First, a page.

LIVERPOOL, ENGLAND - Saturday, September 10, 2016: Liverpool supporters welcome the team bus as it arrives before the FA Premier League match against Leicester City at Anfield. (Pic by David Rawcliffe/Propaganda)

THE human mind is a complicated and wonderful thing.

One of the primary functions of mine seems to be to distract me from menial tasks on a regular basis, pushing joyous memories to the forefront to repel the crippling mundanity of day-to-day living. Some of the most regular are Liverpool Football Club related.

I’ll be in the Asda perusing the deli section thinking about Andy Carroll breaking all the Ev’s hearts at Wembley. I’ll be on the train to uni reminiscing about Dirk Kuyt scoring a perfect hat-trick against United. I’ll be laying on the couch guessing the price of an 18th century painting of a dog on Bargain Hunt with, “Luis Garcia… tries his luck… OH WHAT A GOAL. WHAT A GOAL, WHAT A NIGHT”, playing over and over again in my head.

Since April I’m quite commonly taken back to the rush of primal euphoria that overcame me and everybody else at Anfield against Borussia Dortmund.

Everything about that night, from the army of banners and billowing red smoke covering most of L4 as the team bus passed the King Harry, to the absolute rasper of a rendition of You’ll Never Walk Alone before kick-off, was absolutely perfect. But the sensation I’m taken back to most is the bestial roar of c. 43,000 when big Degsy Lovren met James Milner’s cross and, with £20m worth of handsome Croat forehead, powered it home and caused a let-off in the Kop the likes of which you’re lucky to experience once in your lifetime.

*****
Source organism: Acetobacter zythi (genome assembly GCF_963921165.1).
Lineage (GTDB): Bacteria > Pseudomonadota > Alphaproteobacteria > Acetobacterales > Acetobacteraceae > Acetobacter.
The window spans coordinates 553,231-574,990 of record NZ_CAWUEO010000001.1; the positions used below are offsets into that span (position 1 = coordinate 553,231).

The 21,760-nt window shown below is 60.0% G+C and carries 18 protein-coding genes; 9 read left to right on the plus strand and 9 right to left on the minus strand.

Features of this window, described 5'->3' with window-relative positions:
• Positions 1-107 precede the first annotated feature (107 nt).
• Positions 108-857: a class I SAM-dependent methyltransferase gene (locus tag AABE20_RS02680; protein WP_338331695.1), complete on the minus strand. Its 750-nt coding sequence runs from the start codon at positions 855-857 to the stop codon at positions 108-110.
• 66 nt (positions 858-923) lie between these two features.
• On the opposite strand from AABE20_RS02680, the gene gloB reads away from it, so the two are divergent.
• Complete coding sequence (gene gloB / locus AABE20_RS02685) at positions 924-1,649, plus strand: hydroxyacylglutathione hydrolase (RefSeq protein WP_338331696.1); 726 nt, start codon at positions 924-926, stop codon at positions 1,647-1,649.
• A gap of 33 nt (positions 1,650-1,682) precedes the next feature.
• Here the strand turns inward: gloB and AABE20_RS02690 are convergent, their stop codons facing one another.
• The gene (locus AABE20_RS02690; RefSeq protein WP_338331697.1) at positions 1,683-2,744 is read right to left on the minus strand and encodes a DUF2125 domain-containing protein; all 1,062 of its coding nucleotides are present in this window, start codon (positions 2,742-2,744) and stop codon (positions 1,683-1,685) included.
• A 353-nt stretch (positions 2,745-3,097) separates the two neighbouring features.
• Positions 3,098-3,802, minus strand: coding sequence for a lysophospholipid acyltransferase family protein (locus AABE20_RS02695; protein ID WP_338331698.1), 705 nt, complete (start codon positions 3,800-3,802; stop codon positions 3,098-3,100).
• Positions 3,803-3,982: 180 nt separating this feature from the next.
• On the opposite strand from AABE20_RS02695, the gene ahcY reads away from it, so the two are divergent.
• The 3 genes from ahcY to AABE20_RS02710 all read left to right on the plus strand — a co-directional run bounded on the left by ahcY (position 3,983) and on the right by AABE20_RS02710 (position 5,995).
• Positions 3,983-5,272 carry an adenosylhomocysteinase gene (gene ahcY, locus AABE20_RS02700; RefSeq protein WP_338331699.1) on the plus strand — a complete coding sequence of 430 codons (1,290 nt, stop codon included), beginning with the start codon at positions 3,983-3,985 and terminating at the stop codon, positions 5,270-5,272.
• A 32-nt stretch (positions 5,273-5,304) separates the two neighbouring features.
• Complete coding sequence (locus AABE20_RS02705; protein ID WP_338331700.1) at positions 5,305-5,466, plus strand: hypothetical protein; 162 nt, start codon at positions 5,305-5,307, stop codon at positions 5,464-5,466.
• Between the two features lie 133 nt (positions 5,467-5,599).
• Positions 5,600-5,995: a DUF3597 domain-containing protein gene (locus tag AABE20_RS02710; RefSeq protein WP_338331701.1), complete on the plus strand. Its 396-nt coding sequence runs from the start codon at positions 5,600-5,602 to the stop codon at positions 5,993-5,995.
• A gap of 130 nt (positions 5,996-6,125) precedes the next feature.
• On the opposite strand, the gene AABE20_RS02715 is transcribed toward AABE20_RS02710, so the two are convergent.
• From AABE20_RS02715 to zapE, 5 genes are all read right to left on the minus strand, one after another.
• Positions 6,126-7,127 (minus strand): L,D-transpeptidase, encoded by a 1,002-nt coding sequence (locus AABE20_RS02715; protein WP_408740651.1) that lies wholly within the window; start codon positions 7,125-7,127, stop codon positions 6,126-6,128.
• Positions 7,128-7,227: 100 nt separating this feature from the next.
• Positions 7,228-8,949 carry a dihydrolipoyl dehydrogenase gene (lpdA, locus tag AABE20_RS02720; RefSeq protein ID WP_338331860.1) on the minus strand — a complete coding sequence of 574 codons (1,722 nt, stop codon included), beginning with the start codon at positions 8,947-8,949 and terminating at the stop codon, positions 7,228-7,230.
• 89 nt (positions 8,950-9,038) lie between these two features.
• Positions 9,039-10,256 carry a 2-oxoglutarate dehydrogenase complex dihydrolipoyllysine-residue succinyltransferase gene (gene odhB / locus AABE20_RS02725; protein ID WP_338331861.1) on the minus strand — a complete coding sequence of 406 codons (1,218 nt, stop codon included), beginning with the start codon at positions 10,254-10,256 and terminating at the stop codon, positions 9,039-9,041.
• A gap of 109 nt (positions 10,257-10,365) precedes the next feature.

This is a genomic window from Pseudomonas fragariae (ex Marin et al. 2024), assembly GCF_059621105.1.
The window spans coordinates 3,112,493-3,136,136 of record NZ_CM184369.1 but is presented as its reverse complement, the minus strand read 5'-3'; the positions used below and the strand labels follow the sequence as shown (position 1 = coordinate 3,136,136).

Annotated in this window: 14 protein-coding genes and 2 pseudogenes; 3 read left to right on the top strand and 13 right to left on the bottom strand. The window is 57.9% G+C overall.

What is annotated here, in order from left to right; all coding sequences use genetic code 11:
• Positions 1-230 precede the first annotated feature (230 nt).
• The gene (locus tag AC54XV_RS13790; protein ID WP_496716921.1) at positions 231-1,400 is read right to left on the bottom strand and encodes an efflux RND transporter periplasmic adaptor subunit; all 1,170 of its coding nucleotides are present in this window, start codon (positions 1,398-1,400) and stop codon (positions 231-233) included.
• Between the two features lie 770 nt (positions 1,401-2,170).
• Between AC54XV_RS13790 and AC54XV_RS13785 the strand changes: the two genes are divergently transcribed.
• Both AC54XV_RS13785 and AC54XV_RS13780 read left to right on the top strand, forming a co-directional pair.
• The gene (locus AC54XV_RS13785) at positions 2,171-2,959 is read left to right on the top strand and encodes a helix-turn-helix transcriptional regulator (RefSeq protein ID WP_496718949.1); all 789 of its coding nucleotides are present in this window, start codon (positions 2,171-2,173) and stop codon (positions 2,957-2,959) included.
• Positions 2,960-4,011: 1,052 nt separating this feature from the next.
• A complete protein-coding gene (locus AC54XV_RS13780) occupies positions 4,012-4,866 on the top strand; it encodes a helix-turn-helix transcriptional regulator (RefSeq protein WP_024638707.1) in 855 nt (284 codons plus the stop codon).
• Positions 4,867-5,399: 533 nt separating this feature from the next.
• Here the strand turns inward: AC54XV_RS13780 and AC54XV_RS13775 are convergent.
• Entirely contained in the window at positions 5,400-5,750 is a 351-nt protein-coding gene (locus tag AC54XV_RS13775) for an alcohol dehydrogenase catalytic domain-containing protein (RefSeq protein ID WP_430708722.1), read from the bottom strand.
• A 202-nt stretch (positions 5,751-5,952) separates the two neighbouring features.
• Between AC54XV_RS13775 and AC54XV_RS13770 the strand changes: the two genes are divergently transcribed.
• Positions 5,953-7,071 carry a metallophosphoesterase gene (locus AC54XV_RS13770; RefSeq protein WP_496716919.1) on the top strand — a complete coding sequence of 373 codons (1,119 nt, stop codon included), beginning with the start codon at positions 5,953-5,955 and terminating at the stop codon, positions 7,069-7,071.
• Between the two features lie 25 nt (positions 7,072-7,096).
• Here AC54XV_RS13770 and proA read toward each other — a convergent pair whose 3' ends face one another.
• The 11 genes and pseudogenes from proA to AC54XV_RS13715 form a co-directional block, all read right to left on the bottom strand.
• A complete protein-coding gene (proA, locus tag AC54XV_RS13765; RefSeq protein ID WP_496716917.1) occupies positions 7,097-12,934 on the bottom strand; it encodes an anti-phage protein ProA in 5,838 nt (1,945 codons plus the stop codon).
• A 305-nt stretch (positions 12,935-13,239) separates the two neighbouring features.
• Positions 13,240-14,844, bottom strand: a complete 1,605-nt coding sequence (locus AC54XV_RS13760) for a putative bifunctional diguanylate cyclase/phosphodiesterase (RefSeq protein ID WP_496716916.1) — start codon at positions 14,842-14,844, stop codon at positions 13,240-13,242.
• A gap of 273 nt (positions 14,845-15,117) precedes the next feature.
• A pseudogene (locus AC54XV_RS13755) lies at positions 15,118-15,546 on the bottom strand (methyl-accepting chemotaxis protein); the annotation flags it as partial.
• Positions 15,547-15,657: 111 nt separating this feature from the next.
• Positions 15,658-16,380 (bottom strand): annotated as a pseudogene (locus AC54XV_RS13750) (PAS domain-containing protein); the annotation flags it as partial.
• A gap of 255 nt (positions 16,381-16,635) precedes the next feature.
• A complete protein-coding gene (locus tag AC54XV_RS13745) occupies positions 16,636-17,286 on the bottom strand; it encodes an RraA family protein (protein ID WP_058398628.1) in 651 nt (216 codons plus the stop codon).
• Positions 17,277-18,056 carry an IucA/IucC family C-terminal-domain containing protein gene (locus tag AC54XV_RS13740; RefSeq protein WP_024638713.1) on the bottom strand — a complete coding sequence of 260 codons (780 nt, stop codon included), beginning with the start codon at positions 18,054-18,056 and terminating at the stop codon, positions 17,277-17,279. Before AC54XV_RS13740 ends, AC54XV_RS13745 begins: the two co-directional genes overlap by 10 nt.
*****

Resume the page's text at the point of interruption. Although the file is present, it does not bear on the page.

Of course, there are now 8,000 more seats in the ground compared with April.

The ‘roided up new Main Stand (soon to be the Dunkin’ Donuts Stand, or some other such shite) construction has been completed, and that truss looks well less stupid now there’s actually loads of people underneath it. After a good few years of renovation versus new-build deliberation, Big John Dub’yuh found a spare few mill down the back of the couch in 2014, hired some architects and builders and now we’ve got over 50,000 supporters in the ground every week.

LIVERPOOL, ENGLAND - Saturday, September 10, 2016: A general view of Liverpool's new Main Stand during the FA Premier League match against Leicester City at Anfield. (Pic by David Rawcliffe/Propaganda)

And the difference was palpable against Leicester on Saturday. It was by no means an all-time atmospheric classic, but the difference in noise in comparison with a normal Saturday afternoon game early in the season was clear for all to hear.

From my seat, in block 104 of The Kop, it was actually quite unnerving to hear songs started from the Main Stand as the game kicked off. I have been going the game since the year 2000 as a kid and I swear to God, I don’t reckon I’ve heard that part of the ground kick-off ‘Oh Campioné’ ever in my life. There was one moment in the second-half were the Main and Kop were singing two different ditties and the one coming from the Main won over because of the sheer numbers behind it.